Old Bay Cottage, on the right of the image, is the oldest part of the farmhouse and was built in the 15th century as a two storey timber framed cottage with a tiled hipped roof and close studded timbers. The porch, which is just visible, was a later addition. The thatched roof visible on the left side of the image belongs to the 18th century extension known as Elder Cottage.

Lower Gore End Farm was quite isolated in the early to mid 19th century and surrounded by agricultural land, with Minnis Creek nearby still flooding nearly as far as the farmstead at the spring tides. It was probably still possible to have a clear view of the parish church of All Saint’s, Birchington from the farm although by the 1870’s new roads were beginning to be laid out at Minnis Bay, west of the relatively new railway line and brickfields were beginning to encroach on the agricultural land. By the late 19th century the farm was nearly surrounded by brickworks and by the 1950’s was surrounded on the north, east and west sides by suburban development focussed on Minnis Bay.

Nowadays the farmhouse is all that survives of the farmstead, completely surrounded by suburban development but still remains as an indicator of the once isolated rural character of Minnis Bay.

VM_365 Day 323 The parish church of All Saints, Birchington.

VM 323The image for Day 323 of the VM_365 project shows the parish church of All Saints, Birchington. The church is located on high ground approximatley 1.2 km (¾ mile) from the coast and although now  heavily built up,  the landscape would have been open all the way down to the sea until around the mid 19th century. The churchyard is large and open and has been terraced along the hillside to accomodate the 19th century extension to the graveyard.

The church was a chapel to the church at Monkton along with Woodchurch/Acol and was part of the possessions of Christ Church Priory, Canterbury until the Dissoloution when it was passed to the Dean and Chapter of Canterbury.

All Saints was constructed in the 12th century or earlier using flint and Caen stone and had already been aisled by the late 12th century. The earliest surviving fabric exists in the lower outer aisle walls, with some reused Caen stone blocks in the upper face of the south west aisle and the south doorway, although restored in the 1860’s, retains two capitals dating to the later 12th century. Two of the reused blocks may be from the tops of earlier Norman windows associated with the phase before the construction of the aisles.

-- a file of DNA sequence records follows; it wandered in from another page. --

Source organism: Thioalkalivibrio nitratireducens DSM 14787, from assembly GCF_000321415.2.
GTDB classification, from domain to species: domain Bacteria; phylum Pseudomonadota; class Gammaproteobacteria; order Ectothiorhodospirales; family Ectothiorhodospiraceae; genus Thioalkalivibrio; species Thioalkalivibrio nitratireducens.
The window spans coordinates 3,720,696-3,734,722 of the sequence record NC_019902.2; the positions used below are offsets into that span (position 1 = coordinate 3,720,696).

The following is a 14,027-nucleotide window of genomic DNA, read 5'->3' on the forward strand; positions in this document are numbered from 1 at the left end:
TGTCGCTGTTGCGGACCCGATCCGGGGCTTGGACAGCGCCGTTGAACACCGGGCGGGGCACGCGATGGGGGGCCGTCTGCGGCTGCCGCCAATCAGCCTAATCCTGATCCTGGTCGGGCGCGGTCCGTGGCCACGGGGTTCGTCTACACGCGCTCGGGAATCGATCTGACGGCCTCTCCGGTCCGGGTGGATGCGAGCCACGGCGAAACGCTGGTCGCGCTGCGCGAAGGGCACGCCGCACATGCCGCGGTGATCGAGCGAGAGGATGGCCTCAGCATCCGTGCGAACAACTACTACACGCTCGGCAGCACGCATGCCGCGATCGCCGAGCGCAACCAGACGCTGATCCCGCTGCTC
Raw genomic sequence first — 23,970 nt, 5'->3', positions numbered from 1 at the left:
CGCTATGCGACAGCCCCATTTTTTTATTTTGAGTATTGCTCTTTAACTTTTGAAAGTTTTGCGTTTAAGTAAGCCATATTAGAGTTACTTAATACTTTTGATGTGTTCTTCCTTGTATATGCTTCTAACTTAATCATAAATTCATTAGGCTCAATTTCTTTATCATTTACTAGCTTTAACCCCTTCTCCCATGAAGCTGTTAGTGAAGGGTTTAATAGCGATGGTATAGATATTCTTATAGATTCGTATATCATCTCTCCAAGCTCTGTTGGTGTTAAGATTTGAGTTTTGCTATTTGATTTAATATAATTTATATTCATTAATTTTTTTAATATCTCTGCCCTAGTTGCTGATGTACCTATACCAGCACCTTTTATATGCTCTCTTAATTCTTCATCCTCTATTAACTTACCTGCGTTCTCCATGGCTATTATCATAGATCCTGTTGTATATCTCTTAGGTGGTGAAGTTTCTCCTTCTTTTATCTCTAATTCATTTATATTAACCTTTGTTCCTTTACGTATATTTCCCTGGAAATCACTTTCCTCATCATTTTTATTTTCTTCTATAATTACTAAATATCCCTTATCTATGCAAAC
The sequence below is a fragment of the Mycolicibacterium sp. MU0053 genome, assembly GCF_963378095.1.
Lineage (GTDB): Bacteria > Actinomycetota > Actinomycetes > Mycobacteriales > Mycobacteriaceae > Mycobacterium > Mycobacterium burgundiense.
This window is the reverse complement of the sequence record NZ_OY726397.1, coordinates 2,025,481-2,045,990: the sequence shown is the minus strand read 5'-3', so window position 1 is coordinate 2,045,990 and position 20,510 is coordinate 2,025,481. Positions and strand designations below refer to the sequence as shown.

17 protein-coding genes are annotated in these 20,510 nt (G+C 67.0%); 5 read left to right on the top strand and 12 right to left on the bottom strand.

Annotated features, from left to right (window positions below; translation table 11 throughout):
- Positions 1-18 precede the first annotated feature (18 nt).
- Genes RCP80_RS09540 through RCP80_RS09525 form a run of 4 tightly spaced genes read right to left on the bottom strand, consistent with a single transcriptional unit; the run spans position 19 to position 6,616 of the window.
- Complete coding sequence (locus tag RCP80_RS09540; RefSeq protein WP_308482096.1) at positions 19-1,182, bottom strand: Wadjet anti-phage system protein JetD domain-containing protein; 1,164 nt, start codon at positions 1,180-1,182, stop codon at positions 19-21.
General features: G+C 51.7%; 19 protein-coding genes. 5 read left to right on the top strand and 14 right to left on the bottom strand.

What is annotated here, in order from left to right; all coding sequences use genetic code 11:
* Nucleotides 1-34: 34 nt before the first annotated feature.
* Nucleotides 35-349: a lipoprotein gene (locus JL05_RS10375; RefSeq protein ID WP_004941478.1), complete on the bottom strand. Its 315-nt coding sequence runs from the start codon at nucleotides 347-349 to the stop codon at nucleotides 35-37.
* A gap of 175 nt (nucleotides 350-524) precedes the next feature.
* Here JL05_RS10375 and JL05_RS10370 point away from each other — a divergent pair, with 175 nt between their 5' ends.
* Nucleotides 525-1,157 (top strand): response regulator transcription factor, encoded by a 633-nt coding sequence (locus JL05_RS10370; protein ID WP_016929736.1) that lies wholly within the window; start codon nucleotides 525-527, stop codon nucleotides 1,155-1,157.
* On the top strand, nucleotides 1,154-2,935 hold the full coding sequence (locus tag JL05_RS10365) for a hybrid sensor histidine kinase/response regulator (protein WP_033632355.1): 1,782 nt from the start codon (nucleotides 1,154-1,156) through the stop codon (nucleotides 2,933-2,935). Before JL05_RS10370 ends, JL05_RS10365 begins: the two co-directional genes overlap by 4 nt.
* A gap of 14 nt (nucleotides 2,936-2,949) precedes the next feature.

The chancel was rebuilt in the earlier 13th century, flanked by two new chapels to the north and south and a new tower was constructed. The south chapel, dedicated to St Margaret extended under the tower, the chapel on the north side was dedicated to Our Lady. Both chapels were later dedicated to the Crispe and Quex families.

The nave arcades were rebuilt in the 1340’s and a new chancel arch added using flint and Rag stone. The 14th century north doorway, which was blocked in the 1860’s still survives. Most of the later medieval features were removed from the church probably when the whole of the exterior of the church was heavily refaced and ‘restored’ in the 1860’s using flint and Bathstone. New vestries were added to the south east of the church in 1910-11.

The founder of the Pre-Raphelite movement, Dante Gabriel Rossetti; poet, painter and illustrator, died at Birchington in 1882 and is buried in the churchyard. His monument is located near the south porch.

References/Further Reading

Berg, M. and Jones, H.  2009. Norman Churches in the Canterbury Diocese. The History Press.

Tatton-Brown, T. 1996. All Saints Church, Birchington. Canterbury Diocese: Historical and Archaeological Survey.

VM_365 Day 318 Jug from Medieval Farmer’s Table

VM 318The image for Day 318 of the VM365 project shows sherd fragments from a medieval tableware jug found in 1979 in an excavation at Netherhale Farm, Birchington.

The late David Perkins conducted a trial excavation  to test the cropmarks of a double ditched enclosure on land between Birchington and St.Nicholas-at-Wade. The excavation revealed a Mid-Late Bronze Age farmstead enclosure (c.1350-1150 BC) underlying a medieval farmstead  enclosed with a ditch. This site could possibly be the medieval forerunner of the modern Netherhale Farm which stands  just to the north of the site.

The cropmarks lie on a very slight knoll and presumably was chosen in both periods of settlement for its well-drained position. Apart from some deeply cut ditches and pits, the ditches and the settlement they enclose have been heavily plough-reduced.

The Medieval phase of occupation produced the fragments from the tableware jug shown above which are from a fairly tall ovoid-bodied jug.  The rim is shown in the upper part of the image, with a horizontally incised neck below and the upper shoulder and body has been painted in white slip with vertical and diagonal stripes under a clear orange (iron) glaze over.

The jug was made at the Tyler Hill potteries near Canterbury and the form, type of decoration and the firing qualities date its manufacture to between c.1250-1325 AD,  a period known in art-historical terms as the ‘High Medieval’ .

Although this vessel is perhaps not as constructively creative as the Scarborough Ware ‘knight’ Jug or the south-west French polychrome-painted jug which were contemporary with this example,  its striking colours and design would have made a handsome addition to the farmstead’s dinner table.

VM_365 Day 313 Colour coated dish from Minnis Bay, Birchington

VM 313
After P. H. G. Powell-Cotton and G. F. Pinfold, 1939, Plate IV.

Today’s image for Day 313 of the VM_365 shows half of a Roman pottery bowl found in one of the pits excavated and recorded by James Beck and Antoinette Powell-Cotton at Minnis Bay, Birchington in 1938.